A 2002 SEC advisory explains that under a “Ponzi” scheme, a promoter solicits investment money, promising returns that are much higher than what the banks offer. At the end of the specified period, the promoter pays the principal and the high interest, encouraging the investor to reinvest his money, instead of claiming his profit. The investor may be further enticed with a higher interest rate offer if he recruits other people. The promoter is then able to collect a pool of money from which he is initially able to pay the interest income of the original investors. But having no genuine investment to speak of, the promoter cannot continue the scheme for long, and will abruptly terminate the operation by suddenly disappearing, or claiming that the investment went sour.
The SEC says the first recorded pyramid scam in the country was the one perpetuated by fertilizer manufacturer-turned-movie producer Sofronio Blando in the late 1970s, through his conglomerate, Agrix. The next big investment scandal would come some 15 years later, and would have banks among those tricked into a scheme hatched by a bevy of young women. The Bancap (Bank Capital Development Corporation) women managed to run away with P2.5 billion by selling the same treasury bills over and over again to investors who were promised interest that reached 12 percent.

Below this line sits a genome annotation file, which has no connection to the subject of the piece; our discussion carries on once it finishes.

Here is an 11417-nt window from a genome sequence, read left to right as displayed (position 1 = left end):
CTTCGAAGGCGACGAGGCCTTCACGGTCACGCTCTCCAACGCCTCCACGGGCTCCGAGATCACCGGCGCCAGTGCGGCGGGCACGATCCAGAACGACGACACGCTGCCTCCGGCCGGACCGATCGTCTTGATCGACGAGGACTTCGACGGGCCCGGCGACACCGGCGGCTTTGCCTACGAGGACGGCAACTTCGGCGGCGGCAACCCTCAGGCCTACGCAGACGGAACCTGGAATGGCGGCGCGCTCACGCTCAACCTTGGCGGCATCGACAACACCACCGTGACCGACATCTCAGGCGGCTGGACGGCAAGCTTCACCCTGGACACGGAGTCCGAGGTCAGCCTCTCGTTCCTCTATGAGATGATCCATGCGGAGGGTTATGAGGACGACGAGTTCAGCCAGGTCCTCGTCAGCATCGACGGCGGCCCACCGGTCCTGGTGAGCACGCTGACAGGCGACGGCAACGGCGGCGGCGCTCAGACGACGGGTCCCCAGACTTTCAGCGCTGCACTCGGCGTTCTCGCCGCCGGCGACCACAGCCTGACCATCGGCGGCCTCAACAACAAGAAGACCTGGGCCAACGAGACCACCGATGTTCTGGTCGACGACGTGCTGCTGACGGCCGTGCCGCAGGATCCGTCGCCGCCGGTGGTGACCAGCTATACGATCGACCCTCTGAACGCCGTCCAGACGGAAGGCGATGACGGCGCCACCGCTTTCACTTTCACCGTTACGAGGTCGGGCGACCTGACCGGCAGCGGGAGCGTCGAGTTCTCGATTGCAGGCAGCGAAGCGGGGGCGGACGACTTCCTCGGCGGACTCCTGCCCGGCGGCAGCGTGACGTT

All sorts of investment scams have popped up since then. From 2000 to 2005 alone, the SEC issued some 51 cease-and-desist orders to companies running fraudulent operations. This is despite the enactment of the Securities Regulation Code (SRC) in 2000, which meant additional penalties for those found guilty of perpetrating investment scams. (These penalties include imprisonment of seven to 21 years, and a fine of P50,000 to P5 million, to anyone selling unlicensed securities. This means that even if a company is registered with the SEC, it still needs to show a prospective investor a secondary license to sell any form of investment instrument.)
State regulators say the dubious investment “offers” vary from the sale of bank notes and gold certificates, to pseudo deposit accounts, to direct investments in a company, and yes, pyramiding. Among the common ingredients in the various schemes are the promise of extremely higher rates than those prevalent in the market, increase in earnings through the continued recruitment of new members, and ambiguity as to where and how exactly the money was being invested.
Lucban admits that new technology has made it more difficult to trace these bogus investment companies. “It has become harder to trace the root because you’re dealing with faceless criminals,” he says. This is why, he says, the SEC has to work closely with the National Bureau of Investigation (NBI), which has the technology to track emails and get more information on website owners.
SEC Director for Compliance and Enforcement Hubert Guevarra also notes that under the SRC, a “magic number of 20 complainants” is needed before the SEC can file against an investment company for the illegal sale of unlicensed securities. Less than that number, he says, and it’s considered an “isolated transaction,” which means while the individual can file a case against the offender, the SEC can’t. Guevarra also highlights the need to strengthen the SEC’s “visitorial powers,” explaining that at present, companies can refuse entry to SEC personnel springing a surprise visit.